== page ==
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Environmental Group Promises Legal Action

Greenpeace denounces Chile's CONAF for neglecting Alerce trees

By Kathrine Schmidt (*)- Oct. 10, 2005

International environmental group Greenpeace denounced Chile's National Forestry Service (CONAF) for gross negligence in carrying out its duty to prevent illegal logging of alerce forests in the Alerce Andino Park in Chile's Region X.

At a press conference Monday, Greenpeace accused CONAF of “complicity” with illegal logging of the alerce trees and promised to take legal action against the government agency - for the second time in two months - because of the agency's alleged negligence.

The alerce tree is a rare species found only in the Andes mountain range and can live for up to 3,500 years. It is often referred to as a “first cousin” of California's giant redwood trees. Because of its durability and impermeability, alerce wood is extremely valuable and can fetch as much as US$5,000 per cubic meter in illegal international markets (ST, Aug. 4).

Live alerce trees are protected under international law, but a loophole in Chilean law permits extraction and commercialization of trees that have died naturally or were cut before 1974, when the law was passed.

Greenpeace alleged Monday that as a regulatory body, CONAF should have taken much stronger legal action against Rio Puelo, a forestry company that was caught trafficking alerce wood taken illegally from the Alerce Andino Park.

Even though CONAF filed suit against Rio Puelo in a Puerto Montt court earlier this year, Greenpeace alleged that the government agency had irresponsibly stalled the proceedings and largely abandoned the case, allowing perpetrators to go unpunished.

“We must deal with the issue of alerce logging as a country, and so we support all of the action that Greenpeace has undertaken in this vein of protecting our native alerce species,” said Dep. Fidel Espinosa, the president of a special Alerce Committee created in the Chamber of Deputies. “CONAF has offered the forests less protection and, instead, has allowed illegal action. And not just in this case that took place in the Alerce Andino Park.”

According to Dep. Espinosa, Gonzalo Marchessi Acuña, CONAF's attorney, refused to appear before the court in Puerto Montt, leading the judge to issue a warrant for his arrest. While CONAF had composed a list of charges against Rio Puelo, the company was never prosecuted, said Dep. Espinosa, adding that certain errors in the presentation of the case went uncorrected for eight months.

Additionally, CONAF granted Rio Puelo further permits for the logging of dead alerce wood in 2004, even while its first lawsuit against the company was still pending in the courts.

The most recent legal action, brought before the Santiago Court of Appeals, demands certain documentation from CONAF and that CONAF executive director Carlos Weber disclose all alerce resolutions and alerce wood extraction plans that the agency has granted.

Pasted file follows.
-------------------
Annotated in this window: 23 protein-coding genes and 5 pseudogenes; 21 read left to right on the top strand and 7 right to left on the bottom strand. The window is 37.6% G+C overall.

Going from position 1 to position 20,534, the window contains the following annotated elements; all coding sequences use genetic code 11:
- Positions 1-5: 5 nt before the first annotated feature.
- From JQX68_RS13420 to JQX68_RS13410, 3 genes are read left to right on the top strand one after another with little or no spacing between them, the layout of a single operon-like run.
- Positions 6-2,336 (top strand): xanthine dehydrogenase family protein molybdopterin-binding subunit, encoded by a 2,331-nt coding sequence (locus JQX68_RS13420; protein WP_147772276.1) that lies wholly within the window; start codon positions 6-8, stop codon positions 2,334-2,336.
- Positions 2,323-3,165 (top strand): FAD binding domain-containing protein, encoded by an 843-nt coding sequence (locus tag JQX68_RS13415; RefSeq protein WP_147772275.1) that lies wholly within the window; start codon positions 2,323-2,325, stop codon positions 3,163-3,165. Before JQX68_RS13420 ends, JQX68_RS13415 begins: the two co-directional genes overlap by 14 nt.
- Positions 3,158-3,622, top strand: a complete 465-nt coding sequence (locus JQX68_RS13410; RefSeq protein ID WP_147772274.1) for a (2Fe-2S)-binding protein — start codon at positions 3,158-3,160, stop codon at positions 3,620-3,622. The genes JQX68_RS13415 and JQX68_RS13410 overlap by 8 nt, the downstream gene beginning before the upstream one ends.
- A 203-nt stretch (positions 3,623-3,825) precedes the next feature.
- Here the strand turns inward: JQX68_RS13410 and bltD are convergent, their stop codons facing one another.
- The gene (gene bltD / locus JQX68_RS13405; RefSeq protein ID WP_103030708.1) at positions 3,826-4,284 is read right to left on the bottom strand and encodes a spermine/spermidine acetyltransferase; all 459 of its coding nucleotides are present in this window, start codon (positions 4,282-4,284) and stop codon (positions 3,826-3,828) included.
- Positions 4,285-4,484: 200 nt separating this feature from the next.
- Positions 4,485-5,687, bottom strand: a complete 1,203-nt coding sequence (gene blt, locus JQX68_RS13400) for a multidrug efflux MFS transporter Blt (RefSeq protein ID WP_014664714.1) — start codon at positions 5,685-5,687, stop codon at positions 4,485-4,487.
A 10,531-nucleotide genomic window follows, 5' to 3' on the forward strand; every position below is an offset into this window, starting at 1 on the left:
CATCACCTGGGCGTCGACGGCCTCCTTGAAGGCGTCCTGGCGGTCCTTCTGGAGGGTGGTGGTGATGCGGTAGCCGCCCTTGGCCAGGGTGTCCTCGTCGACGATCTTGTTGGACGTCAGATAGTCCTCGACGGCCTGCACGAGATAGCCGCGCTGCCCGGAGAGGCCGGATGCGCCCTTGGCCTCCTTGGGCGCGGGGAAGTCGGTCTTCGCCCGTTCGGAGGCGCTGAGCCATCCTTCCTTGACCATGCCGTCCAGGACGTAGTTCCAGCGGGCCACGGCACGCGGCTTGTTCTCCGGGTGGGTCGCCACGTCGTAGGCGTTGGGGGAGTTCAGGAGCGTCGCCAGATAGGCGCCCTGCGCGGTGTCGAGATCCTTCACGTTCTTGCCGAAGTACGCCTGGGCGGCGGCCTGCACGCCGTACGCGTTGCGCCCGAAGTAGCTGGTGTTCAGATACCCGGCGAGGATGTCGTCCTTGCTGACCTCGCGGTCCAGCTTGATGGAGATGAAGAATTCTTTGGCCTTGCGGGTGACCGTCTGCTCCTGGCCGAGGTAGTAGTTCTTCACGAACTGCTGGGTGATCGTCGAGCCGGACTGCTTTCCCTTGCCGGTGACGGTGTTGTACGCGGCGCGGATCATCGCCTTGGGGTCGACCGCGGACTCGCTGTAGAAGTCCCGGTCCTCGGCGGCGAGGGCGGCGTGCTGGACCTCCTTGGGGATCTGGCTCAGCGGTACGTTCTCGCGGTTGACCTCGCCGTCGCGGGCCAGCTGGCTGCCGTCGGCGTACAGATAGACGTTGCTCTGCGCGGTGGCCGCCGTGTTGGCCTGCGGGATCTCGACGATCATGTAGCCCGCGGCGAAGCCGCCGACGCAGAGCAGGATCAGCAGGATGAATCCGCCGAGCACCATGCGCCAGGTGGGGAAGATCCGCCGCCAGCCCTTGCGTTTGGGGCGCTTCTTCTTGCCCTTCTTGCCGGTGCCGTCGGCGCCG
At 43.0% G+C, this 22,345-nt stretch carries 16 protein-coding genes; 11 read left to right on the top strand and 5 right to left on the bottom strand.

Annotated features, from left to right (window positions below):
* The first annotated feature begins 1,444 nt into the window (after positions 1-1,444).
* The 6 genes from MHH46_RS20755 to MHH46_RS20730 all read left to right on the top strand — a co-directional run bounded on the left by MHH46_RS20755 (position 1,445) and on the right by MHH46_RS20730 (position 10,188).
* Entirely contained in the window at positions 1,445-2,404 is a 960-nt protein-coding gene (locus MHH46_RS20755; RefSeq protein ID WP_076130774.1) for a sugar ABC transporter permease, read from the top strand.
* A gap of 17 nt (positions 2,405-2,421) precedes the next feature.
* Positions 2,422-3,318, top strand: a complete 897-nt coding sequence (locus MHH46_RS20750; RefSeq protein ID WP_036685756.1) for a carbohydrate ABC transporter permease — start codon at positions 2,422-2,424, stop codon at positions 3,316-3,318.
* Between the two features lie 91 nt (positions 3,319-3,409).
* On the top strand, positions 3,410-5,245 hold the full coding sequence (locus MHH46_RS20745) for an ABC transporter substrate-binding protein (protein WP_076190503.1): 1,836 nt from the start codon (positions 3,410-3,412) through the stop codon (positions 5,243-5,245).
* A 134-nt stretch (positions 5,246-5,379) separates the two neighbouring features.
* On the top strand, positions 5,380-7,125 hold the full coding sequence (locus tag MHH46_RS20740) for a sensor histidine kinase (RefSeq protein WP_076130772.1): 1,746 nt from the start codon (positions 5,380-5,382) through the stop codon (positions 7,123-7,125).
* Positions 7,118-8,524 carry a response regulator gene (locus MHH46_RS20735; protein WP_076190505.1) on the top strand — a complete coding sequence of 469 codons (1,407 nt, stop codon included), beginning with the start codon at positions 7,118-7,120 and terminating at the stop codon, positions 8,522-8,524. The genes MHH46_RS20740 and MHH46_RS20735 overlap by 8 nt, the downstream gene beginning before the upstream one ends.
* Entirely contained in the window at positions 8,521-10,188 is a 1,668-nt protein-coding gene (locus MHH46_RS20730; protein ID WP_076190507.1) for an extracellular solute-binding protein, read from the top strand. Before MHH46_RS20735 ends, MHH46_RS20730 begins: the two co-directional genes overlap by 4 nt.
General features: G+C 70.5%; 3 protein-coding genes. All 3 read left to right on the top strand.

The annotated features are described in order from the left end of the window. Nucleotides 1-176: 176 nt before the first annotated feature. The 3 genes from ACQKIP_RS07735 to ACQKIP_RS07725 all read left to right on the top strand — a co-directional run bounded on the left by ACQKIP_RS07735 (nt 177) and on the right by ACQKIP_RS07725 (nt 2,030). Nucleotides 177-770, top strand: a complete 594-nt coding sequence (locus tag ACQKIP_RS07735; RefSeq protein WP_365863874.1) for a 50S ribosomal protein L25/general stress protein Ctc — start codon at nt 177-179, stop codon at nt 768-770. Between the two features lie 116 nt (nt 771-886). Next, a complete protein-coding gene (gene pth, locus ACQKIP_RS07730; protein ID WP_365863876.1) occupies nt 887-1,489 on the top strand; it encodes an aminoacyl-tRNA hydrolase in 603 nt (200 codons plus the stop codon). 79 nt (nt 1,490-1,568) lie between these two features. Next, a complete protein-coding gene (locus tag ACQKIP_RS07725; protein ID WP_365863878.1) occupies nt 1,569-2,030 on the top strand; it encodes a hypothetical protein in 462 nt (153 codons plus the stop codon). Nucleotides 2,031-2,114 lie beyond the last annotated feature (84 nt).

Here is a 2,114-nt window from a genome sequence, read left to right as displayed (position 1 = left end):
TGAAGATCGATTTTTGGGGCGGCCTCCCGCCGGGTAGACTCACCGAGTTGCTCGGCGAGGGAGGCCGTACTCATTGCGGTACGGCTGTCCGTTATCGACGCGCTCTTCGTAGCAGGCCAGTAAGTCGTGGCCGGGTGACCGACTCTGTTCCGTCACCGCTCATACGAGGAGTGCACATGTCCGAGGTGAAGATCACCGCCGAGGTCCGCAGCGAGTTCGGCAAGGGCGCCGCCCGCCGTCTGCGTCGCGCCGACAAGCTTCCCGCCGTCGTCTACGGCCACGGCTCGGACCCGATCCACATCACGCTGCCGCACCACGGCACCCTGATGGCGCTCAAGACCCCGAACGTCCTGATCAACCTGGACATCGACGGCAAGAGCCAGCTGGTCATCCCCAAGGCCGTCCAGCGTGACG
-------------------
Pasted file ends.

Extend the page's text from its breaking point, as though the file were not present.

According to Greenpeace attorney Paulo Pastén, the lawsuit “seeks to prove that each and every one of those extraction plans is absolutely null and void, since they have failed to comply with the orders of DS N 490” (a decree that declares alerce trees protection as a Natural Monument).

Greenpeace also insisted on its previous demand that the Chilean government declare a national moratorium on alerce logging permits until CONAF conducts a comprehensive forestry survey on whether it is possible to safely and effectively extract any remaining dead alerce wood.

This year, Greenpeace has been particularly active in Chile regarding the alerce issue. On Aug. 3, an investigation into the country's alerce logging publicly denounced logging in the same national park.

With its recent initiatives against CONAF, Greenpeace adds its voice to more than a decade of controversy concerning illegal alerce logging and alleged links between CONAF and the illegal trading of alerce trees. According to witness testimony given earlier this year, CONAF employees sold documents allowing alerce wood to pass unhindered through customs by registering the timber as a different species (ST, June 13). CONAF employees also arranged transportation for loads of more than 75 square meters of logs, which were then sold in the United States for over US$1.8 million.

In response to negative news accounts and growing pressure, CONAF reorganized its top officials but did not fire any who were accused of dereliction of the duty. Environmentalists insisted that the reshuffling of top CONAF personnel was mere window dressing. (ST, August 25).

Santiago Times - www.santiagotimes.cl

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